To Die Like a Man


Drama / Music

IMDb Rating 6.3 10 1170

forest transsexual

Plot summary

Uploaded by: FREEMAN
September 03, 2022 at 12:29 PM

Top cast

Carloto Cotta as Carlos
1.19 GB
Portuguese 2.0
24 fps
2 hr 13 min
P/S ...

Movie Reviews

Reviewed by Chris Knipp 7 / 10

Dogs, aquariums, killer sons, druggie lovers, and a sex change

You can't help thinking there's a good movie here somewhere. But things get out of hand from the start. Two young soldiers on maneuvers in camouflage outfits have anal sex in the woods. It's too dark to see which is which, but shortly afterward one shoots the other dead, apparently in an extreme form of homosexual panic. That's before the opening titles. But it's a plot line that's largely dropped.

'To Die As a Man' ('Morrer Como Um Homem'), a film from Portugal, is a bizarre patchwork of scenes, some of which resort to spins or whiteouts or extreme blue or red filters, and it doesn't need to do all this, because its account of a would-be transsexual who lives with a young drug addict and shelters her assassin son is quite bizarre enough. And ought to be interesting. And as the drag queen, Tonia, Fernando Santos is watchable. But the 138-minute running time makes this quite another kind of drag. You could easily excise 30 or 40 minutes; but the story line would still ramble too much.

A drag queen who's getting too old and is asked to leave the show. Haven't we seen that before somewhere? That's Tonia. She has competition from a younger black performer, Jenny (Jenni La Rue). That sounds familiar too. The hesitating to get the sex change operation: done. The young druggie lover: done. The haughty ex-drag star met by chance who struts her stuff, reciting German poetry: done.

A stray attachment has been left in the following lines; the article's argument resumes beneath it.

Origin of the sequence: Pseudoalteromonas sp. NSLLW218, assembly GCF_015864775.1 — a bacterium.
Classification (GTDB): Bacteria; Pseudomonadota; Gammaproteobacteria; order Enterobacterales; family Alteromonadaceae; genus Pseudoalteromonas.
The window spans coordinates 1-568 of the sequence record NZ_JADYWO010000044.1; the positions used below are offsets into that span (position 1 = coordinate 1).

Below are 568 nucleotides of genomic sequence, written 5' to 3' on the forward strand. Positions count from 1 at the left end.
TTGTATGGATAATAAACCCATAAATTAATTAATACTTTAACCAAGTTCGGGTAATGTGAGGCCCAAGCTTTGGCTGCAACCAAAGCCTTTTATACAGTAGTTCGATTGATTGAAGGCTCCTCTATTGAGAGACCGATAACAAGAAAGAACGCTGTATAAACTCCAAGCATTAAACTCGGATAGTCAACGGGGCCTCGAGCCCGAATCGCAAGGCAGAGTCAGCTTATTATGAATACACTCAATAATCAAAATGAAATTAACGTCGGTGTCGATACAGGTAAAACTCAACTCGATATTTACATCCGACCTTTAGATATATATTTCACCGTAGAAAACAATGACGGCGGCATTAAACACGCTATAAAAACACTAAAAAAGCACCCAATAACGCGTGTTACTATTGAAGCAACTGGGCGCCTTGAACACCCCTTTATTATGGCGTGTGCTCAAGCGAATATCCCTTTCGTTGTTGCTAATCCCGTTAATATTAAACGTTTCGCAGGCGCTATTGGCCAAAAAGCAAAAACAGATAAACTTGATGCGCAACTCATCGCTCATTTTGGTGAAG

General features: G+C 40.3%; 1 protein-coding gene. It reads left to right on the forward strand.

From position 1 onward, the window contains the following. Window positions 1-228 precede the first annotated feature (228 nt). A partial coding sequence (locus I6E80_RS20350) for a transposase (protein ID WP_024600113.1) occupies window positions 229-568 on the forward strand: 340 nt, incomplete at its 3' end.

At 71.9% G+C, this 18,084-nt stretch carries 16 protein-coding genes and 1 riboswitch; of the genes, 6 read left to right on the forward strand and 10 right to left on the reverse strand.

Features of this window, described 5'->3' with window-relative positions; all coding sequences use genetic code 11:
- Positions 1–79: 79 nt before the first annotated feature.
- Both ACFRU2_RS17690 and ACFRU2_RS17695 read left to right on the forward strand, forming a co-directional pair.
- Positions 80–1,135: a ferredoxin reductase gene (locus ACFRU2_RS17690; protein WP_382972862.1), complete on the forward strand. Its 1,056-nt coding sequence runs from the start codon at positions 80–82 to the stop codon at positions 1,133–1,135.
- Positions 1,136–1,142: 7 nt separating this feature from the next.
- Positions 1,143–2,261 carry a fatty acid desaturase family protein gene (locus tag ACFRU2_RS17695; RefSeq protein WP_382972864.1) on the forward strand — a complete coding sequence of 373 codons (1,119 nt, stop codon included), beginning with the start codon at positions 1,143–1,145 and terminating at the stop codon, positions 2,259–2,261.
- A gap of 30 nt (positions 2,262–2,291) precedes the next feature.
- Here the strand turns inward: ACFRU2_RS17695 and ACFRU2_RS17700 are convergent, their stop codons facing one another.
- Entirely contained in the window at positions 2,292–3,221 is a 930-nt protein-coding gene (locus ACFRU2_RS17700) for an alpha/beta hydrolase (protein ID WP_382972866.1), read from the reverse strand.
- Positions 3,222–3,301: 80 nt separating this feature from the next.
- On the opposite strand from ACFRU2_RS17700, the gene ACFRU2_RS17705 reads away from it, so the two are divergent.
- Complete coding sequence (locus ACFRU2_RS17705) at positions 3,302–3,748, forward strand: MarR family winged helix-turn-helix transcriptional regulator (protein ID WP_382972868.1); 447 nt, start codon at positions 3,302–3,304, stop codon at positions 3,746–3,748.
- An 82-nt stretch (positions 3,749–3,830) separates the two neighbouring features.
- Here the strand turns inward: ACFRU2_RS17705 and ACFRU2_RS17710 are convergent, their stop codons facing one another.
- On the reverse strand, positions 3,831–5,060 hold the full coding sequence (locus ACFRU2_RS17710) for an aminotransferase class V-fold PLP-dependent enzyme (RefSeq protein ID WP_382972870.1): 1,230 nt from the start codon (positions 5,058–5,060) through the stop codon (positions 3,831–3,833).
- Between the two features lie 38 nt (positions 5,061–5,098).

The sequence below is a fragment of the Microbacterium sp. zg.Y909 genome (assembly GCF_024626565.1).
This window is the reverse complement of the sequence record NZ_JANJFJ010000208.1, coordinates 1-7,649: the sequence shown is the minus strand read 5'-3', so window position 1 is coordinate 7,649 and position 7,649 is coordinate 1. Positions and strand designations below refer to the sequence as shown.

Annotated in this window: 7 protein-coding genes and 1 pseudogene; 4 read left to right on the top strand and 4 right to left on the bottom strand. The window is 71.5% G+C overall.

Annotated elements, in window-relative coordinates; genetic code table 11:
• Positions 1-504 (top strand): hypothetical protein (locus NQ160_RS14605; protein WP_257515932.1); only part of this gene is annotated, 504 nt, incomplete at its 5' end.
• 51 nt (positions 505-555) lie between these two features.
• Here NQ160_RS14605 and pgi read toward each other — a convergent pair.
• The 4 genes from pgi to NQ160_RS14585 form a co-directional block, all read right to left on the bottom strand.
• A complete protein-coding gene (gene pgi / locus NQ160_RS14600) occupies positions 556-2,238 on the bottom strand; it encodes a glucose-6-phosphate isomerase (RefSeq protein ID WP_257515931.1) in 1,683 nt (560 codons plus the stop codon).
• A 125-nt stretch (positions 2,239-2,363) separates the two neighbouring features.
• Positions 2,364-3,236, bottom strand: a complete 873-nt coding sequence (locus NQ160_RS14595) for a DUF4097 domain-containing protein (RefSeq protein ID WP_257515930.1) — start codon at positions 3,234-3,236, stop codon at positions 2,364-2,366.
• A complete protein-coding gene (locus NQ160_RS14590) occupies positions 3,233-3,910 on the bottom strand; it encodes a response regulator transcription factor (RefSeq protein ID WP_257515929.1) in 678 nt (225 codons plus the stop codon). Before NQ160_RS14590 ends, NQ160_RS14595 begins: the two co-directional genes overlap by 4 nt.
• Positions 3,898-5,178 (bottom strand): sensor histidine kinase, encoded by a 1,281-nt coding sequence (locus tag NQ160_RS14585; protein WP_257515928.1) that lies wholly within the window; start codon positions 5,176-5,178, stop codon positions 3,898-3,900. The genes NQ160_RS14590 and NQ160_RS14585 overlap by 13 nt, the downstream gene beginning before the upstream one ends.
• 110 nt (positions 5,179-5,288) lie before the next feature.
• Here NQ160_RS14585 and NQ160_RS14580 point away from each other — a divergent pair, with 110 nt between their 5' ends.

But despite the familiarity of themes, there's life here. Drag queens are so camera-ready. Rodrigues has a gift for odd or arresting moments, like the switch blade snapping into a transparent shower curtain, a chicken bone and a high-heeled shoe dropped into the aquarium, a man committing suicide on the beach seen only from behind. There is a welcome willingness to experiment and take risks. Despite the camera tricks being out-there campy, the visuals are generally very nice. Only the director keeps killing things by stopping the action for a lengthy song or musical number, or going off on some new tangent and losing the momentum. Or sinking into subject matter that seems too derivative.

I lied: the killer soldier theme isn't completely dropped. He lies waiting for Tonia in her house one night, and turns out to be her long-lost son Zé Maria (Chandra Malatitch). Tonia agrees to hide Zé Maria, who destroys her aquarium. But she's more interested in helping her young boyfriend Rosario (Alexander David, who's pretty convincing) stay off drugs. And more than that, she's interested in her little dog.

One or two moments that have nothing to do with AIDS, or Christianity, or sexuality, like the time when Tonia and Rosario wander in a woods and find wild forget-me-nots, seem more natural than anything else. It is possible to care about these people. And wish they were in a better movie.

This will play well to the some specialized LGBT cinema audiences. Jason Anderson of Eye Weekly speaks of "searing melodrama with great moments of formal audacity" and says that Rodrigues' "three features to date are throwbacks to a far more radical era for queer cinema and 'To Die Like a Man' is no less extraordinary than its predecessors." Shown (and seen by me) as a part of the main slate of the New York Film Festival 2009.

Reviewed by p-stepien 3 / 10

Plodding and pretentious

A middle-aged transvestite Tonia (Fernando Santos), who works as a prominent drag-queen diva in a Lisbon club, finds herself losing her professional footing, when a young black artist Jenny (Jenni La Rue) is quickly stealing her limelight. However, this ultimately falls secondary to her more personal issues of a youthful boyfriend Rosario (Alexander David), who is a drug addict, and her previously estranged son Zé Maria (Chandra Malatitch), who deserted the army after killing his lover in a frenzied loss of control. Despite the self-destructive tendencies of both her protégées, Tonia is never dissuaded to drop a lost cause, even though Rosario persistently pawns her belongings and Zé Maria remains overtly contemptuous for his parent.